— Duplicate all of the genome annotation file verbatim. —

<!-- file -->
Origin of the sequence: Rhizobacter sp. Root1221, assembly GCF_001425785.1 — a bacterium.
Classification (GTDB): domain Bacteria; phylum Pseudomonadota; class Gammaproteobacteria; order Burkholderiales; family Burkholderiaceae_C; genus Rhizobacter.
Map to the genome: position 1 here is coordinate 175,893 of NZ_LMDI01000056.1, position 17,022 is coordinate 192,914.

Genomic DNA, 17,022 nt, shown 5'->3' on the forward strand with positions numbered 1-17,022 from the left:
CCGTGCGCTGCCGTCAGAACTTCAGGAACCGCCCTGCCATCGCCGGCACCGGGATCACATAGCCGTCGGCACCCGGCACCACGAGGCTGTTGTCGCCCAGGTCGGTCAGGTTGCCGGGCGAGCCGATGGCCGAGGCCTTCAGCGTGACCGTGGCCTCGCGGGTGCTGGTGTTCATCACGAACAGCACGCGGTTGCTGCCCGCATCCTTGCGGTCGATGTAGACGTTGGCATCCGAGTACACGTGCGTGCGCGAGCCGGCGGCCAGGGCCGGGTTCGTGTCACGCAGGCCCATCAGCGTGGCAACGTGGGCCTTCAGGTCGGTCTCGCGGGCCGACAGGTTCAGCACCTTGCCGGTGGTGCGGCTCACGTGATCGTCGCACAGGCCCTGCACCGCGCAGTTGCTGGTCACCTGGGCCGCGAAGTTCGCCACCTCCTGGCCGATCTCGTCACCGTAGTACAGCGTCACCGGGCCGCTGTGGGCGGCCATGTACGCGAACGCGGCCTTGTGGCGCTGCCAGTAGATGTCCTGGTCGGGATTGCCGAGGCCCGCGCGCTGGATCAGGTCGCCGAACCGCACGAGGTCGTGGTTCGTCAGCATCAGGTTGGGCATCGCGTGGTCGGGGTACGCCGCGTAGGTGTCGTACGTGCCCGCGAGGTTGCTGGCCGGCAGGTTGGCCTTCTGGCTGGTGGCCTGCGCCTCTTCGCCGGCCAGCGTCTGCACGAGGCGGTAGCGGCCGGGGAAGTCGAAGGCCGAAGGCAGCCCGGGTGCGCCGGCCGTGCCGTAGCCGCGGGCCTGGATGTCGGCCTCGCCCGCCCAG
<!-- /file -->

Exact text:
Origin of the sequence: Rhizobacter sp. Root1221, assembly GCF_001425785.1 — a bacterium.
Classification (GTDB): domain Bacteria; phylum Pseudomonadota; class Gammaproteobacteria; order Burkholderiales; family Burkholderiaceae_C; genus Rhizobacter.
Map to the genome: position 1 here is coordinate 175,893 of NZ_LMDI01000056.1, position 17,022 is coordinate 192,914.

Genomic DNA, 17,022 nt, shown 5'->3' on the forward strand with positions numbered 1-17,022 from the left:
CCGTGCGCTGCCGTCAGAACTTCAGGAACCGCCCTGCCATCGCCGGCACCGGGATCACATAGCCGTCGGCACCCGGCACCACGAGGCTGTTGTCGCCCAGGTCGGTCAGGTTGCCGGGCGAGCCGATGGCCGAGGCCTTCAGCGTGACCGTGGCCTCGCGGGTGCTGGTGTTCATCACGAACAGCACGCGGTTGCTGCCCGCATCCTTGCGGTCGATGTAGACGTTGGCATCCGAGTACACGTGCGTGCGCGAGCCGGCGGCCAGGGCCGGGTTCGTGTCACGCAGGCCCATCAGCGTGGCAACGTGGGCCTTCAGGTCGGTCTCGCGGGCCGACAGGTTCAGCACCTTGCCGGTGGTGCGGCTCACGTGATCGTCGCACAGGCCCTGCACCGCGCAGTTGCTGGTCACCTGGGCCGCGAAGTTCGCCACCTCCTGGCCGATCTCGTCACCGTAGTACAGCGTCACCGGGCCGCTGTGGGCGGCCATGTACGCGAACGCGGCCTTGTGGCGCTGCCAGTAGATGTCCTGGTCGGGATTGCCGAGGCCCGCGCGCTGGATCAGGTCGCCGAACCGCACGAGGTCGTGGTTCGTCAGCATCAGGTTGGGCATCGCGTGGTCGGGGTACGCCGCGTAGGTGTCGTACGTGCCCGCGAGGTTGCTGGCCGGCAGGTTGGCCTTCTGGCTGGTGGCCTGCGCCTCTTCGCCGGCCAGCGTCTGCACGAGGCGGTAGCGGCCGGGGAAGTCGAAGGCCGAAGGCAGCCCGGGTGCGCCGGCCGTGCCGTAGCCGCGGGCCTGGATGTCGGCCTCGCCCGCCCAG